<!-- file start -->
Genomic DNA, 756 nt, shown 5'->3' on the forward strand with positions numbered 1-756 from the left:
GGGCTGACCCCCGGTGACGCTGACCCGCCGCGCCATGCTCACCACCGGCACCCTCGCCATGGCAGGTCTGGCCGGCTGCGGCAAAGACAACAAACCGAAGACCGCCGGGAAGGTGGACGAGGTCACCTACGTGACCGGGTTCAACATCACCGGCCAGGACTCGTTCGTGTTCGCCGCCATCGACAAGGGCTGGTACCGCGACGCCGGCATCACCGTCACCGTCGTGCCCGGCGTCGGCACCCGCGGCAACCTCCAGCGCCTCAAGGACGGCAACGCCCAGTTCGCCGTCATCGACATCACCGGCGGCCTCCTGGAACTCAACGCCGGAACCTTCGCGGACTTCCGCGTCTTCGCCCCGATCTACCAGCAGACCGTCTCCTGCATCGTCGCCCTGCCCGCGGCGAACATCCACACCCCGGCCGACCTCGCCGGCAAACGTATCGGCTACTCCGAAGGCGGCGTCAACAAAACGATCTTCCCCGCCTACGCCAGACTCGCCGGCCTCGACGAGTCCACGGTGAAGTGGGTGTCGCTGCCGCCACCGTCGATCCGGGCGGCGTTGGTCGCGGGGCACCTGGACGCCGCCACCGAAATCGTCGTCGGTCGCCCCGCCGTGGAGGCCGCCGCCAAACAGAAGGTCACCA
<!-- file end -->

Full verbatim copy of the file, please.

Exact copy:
Genomic DNA, 756 nt, shown 5'->3' on the forward strand with positions numbered 1-756 from the left:
GGGCTGACCCCCGGTGACGCTGACCCGCCGCGCCATGCTCACCACCGGCACCCTCGCCATGGCAGGTCTGGCCGGCTGCGGCAAAGACAACAAACCGAAGACCGCCGGGAAGGTGGACGAGGTCACCTACGTGACCGGGTTCAACATCACCGGCCAGGACTCGTTCGTGTTCGCCGCCATCGACAAGGGCTGGTACCGCGACGCCGGCATCACCGTCACCGTCGTGCCCGGCGTCGGCACCCGCGGCAACCTCCAGCGCCTCAAGGACGGCAACGCCCAGTTCGCCGTCATCGACATCACCGGCGGCCTCCTGGAACTCAACGCCGGAACCTTCGCGGACTTCCGCGTCTTCGCCCCGATCTACCAGCAGACCGTCTCCTGCATCGTCGCCCTGCCCGCGGCGAACATCCACACCCCGGCCGACCTCGCCGGCAAACGTATCGGCTACTCCGAAGGCGGCGTCAACAAAACGATCTTCCCCGCCTACGCCAGACTCGCCGGCCTCGACGAGTCCACGGTGAAGTGGGTGTCGCTGCCGCCACCGTCGATCCGGGCGGCGTTGGTCGCGGGGCACCTGGACGCCGCCACCGAAATCGTCGTCGGTCGCCCCGCCGTGGAGGCCGCCGCCAAACAGAAGGTCACCA